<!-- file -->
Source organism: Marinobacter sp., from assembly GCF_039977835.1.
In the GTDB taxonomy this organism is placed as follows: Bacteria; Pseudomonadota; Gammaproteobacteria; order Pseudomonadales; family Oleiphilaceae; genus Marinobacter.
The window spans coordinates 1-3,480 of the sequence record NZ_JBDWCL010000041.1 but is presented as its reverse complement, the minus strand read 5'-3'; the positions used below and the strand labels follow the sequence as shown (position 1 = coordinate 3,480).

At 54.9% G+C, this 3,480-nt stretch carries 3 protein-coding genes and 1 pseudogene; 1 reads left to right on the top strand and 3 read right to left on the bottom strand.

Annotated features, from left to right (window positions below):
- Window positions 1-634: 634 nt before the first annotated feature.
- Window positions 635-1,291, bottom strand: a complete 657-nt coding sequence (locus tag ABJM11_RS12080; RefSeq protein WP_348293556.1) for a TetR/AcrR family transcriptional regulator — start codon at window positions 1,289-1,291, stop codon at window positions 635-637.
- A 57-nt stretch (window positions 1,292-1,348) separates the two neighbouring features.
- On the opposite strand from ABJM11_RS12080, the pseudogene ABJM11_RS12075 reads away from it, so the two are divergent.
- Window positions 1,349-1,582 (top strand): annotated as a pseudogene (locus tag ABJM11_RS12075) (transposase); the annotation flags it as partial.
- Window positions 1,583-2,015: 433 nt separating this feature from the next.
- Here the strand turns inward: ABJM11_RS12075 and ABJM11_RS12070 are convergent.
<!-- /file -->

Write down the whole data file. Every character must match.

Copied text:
Source organism: Marinobacter sp., from assembly GCF_039977835.1.
In the GTDB taxonomy this organism is placed as follows: Bacteria; Pseudomonadota; Gammaproteobacteria; order Pseudomonadales; family Oleiphilaceae; genus Marinobacter.
The window spans coordinates 1-3,480 of the sequence record NZ_JBDWCL010000041.1 but is presented as its reverse complement, the minus strand read 5'-3'; the positions used below and the strand labels follow the sequence as shown (position 1 = coordinate 3,480).

At 54.9% G+C, this 3,480-nt stretch carries 3 protein-coding genes and 1 pseudogene; 1 reads left to right on the top strand and 3 read right to left on the bottom strand.

Annotated features, from left to right (window positions below):
- Window positions 1-634: 634 nt before the first annotated feature.
- Window positions 635-1,291, bottom strand: a complete 657-nt coding sequence (locus tag ABJM11_RS12080; RefSeq protein WP_348293556.1) for a TetR/AcrR family transcriptional regulator — start codon at window positions 1,289-1,291, stop codon at window positions 635-637.
- A 57-nt stretch (window positions 1,292-1,348) separates the two neighbouring features.
- On the opposite strand from ABJM11_RS12080, the pseudogene ABJM11_RS12075 reads away from it, so the two are divergent.
- Window positions 1,349-1,582 (top strand): annotated as a pseudogene (locus tag ABJM11_RS12075) (transposase); the annotation flags it as partial.
- Window positions 1,583-2,015: 433 nt separating this feature from the next.
- Here the strand turns inward: ABJM11_RS12075 and ABJM11_RS12070 are convergent.